|Publication number||US3142026 A|
|Publication date||Jul 21, 1964|
|Filing date||Jul 5, 1961|
|Priority date||Jul 5, 1961|
|Also published as||DE1257908B|
|Publication number||US 3142026 A, US 3142026A, US-A-3142026, US3142026 A, US3142026A|
|Original Assignee||Bell Telephone Labor Inc|
|Export Citation||BiBTeX, EndNote, RefMan|
|Patent Citations (7), Referenced by (1), Classifications (9)|
|External Links: USPTO, USPTO Assignment, Espacenet|
y 1964 FANG-SHANG CHEN 3,142,025
BROADBAND RESONANCE} GYROMAGNETIC ABSORPTION ISOLATOR WITH MAGNETIC FIELD OF mcamsso STRENGTH TOWARD NARROW WALL Filed July 5. 1961 FIG./ FIG-2 F/G.3 FIG-4 s l2 l9 INVENTOR E S. CHE N ATTORNEY United States Patent Office 3,142,026 Patented July 21, 1964 3,142,026 BROADBAND RESONANCE GYROMAGNETIC AB- SDRPTEON ISQLATOR WlTH MAGNETIC FEELD CREASED STRENGTH TOWARD NARROW Fang-Strung (linen, Summit, Ni, assignor to Bell Telephone Laboratories, Incorporated, New York, N.Y., a corporation of New Yorlr Filed July 5, 1961, Ser. No. 121,997 4 Claims. (Cl. SSS-44.2)
This invention relates to improved nonreciprocal gyromagnetic components for electromagnetic wave transmission systems and, more particularly, to broadband nonreciprocal attenuating devices employing the gyromagnetic properties of certain gyromagnetic materials.
It has been proposed to place an element of gyromagnetic material, such as ferrite, in the path of and asymmetrically in the field pattern of electromagnetic wave energy and to bias this material to the point at which it becomes resonant in a gyromagnetic sense to the frequency of the applied wave energy. When microwaves propagating in one direction are applied to such a path they are greatly attenuated, but when they are propagating in the other direction little attenuation is observed. Such devices are known in the art as isolators. It is often desirable that the effects for each of the respective directions be as large as possible, as greatly different from each other as possible and as independent of frequency as possible.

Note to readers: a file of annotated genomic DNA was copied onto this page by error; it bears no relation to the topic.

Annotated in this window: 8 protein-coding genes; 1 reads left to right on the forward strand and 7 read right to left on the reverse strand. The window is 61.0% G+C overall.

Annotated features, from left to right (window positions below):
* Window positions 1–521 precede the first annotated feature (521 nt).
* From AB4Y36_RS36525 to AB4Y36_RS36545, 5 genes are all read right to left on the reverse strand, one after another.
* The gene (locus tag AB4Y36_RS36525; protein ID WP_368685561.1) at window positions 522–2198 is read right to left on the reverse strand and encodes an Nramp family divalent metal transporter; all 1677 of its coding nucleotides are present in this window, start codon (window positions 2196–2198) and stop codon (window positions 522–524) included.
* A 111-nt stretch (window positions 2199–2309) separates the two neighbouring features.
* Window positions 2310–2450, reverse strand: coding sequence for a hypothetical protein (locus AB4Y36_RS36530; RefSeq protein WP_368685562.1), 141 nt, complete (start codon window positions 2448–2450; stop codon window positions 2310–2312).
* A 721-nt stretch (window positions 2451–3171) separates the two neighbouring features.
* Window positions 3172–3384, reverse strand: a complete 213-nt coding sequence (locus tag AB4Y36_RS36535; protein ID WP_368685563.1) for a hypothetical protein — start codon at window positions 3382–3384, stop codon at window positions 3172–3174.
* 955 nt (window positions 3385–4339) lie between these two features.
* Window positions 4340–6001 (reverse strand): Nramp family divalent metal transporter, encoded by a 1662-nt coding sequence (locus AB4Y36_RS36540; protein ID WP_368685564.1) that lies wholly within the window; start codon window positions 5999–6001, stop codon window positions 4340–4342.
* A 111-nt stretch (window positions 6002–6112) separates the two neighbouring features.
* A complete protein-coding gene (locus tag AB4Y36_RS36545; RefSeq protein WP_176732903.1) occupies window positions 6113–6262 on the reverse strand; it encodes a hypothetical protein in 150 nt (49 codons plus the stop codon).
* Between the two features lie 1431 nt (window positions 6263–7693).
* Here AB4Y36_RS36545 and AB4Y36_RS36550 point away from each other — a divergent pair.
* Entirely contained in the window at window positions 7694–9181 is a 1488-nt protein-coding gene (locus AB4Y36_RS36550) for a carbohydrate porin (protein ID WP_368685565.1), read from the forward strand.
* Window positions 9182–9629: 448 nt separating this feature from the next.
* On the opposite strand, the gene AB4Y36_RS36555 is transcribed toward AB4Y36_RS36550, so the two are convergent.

The devices of the preceding type derive their nonreciprocity from the fact that in a rectangular waveguide there is a plane parallel to the narrow wall thereof in which the radio frequency magnetic field of energy supported in the guide has a transverse field component and a longitudinal field component of equal amplitudes. The two components are out of phase by 90 degrees so that the net field is circularly polarized and appears to rotate in one sense for one direction of propagation along the guide and in the opposite sense for propagation in the opposite direction. Gyromagnetic material located in this plane reacts in respectively different ways with the components rotating in the opposite senses. The physical position of this plane, however, depends upon the frequency of the wave energy and, therefore, a fixed element will include a frequency dependent ratio of components that are purely circularly polarized in the desired sense and a minority of components that appear to rotate in a sense opposite to the preferred and dominating sense. Since these minority components dilute the nonreciprocal effeet in the device by increasing the forward loss in an isolator and decreasing its isolation ratio, their presence renders the device highly frequency selective.
Successful but limited attempts have been made to improve this frequency sensitivity by locating an element of nonmagnetic material having a relatively high dielectric constant contiguous to the gyromagnetic element so that the amount of the desired circular polarization within the gyromagnetic element is increased with a corresponding increase in its nonreciprocal effect and decrease in its frequency sensitivity. Examples of this type of improvement are described in the copending application of M. T. Weiss, Serial No. 549,795, filed November 29, 1955, now abandoned, and in an article entitled, A High Average Power Broad-Band Ferrite Load Isolator for S-Band, by E. W. Skomal, in the IRE Transactions on Microwave Theory and Techniques, January 1959, at page 174.
Even though this loading minimizes the change of position of circular polarization, the bandwidth of the isolator is still limited by the linewidth of the gyromagnetic material. Attempts have been made to broaden the effective linewidth by applying an inhomogeneous biasing magnetic field to the material but unless special precautions are taken this has the effect of increasing the forward loss.
One such special precaution is disclosed in the copending application of W. W. Anderson and M. E. Hines. Serial No. 6,393, filed Fabruary 3, 1960, now Patent No. 3,051,- 908, and involves a heavy capacitive loading of the transmission line.
It is an object of the present invention to simplify and improve the means for broadening the bandwidth of the nonreciprocal effect of devices employing magnetically polarized elements of gyromagnetic material.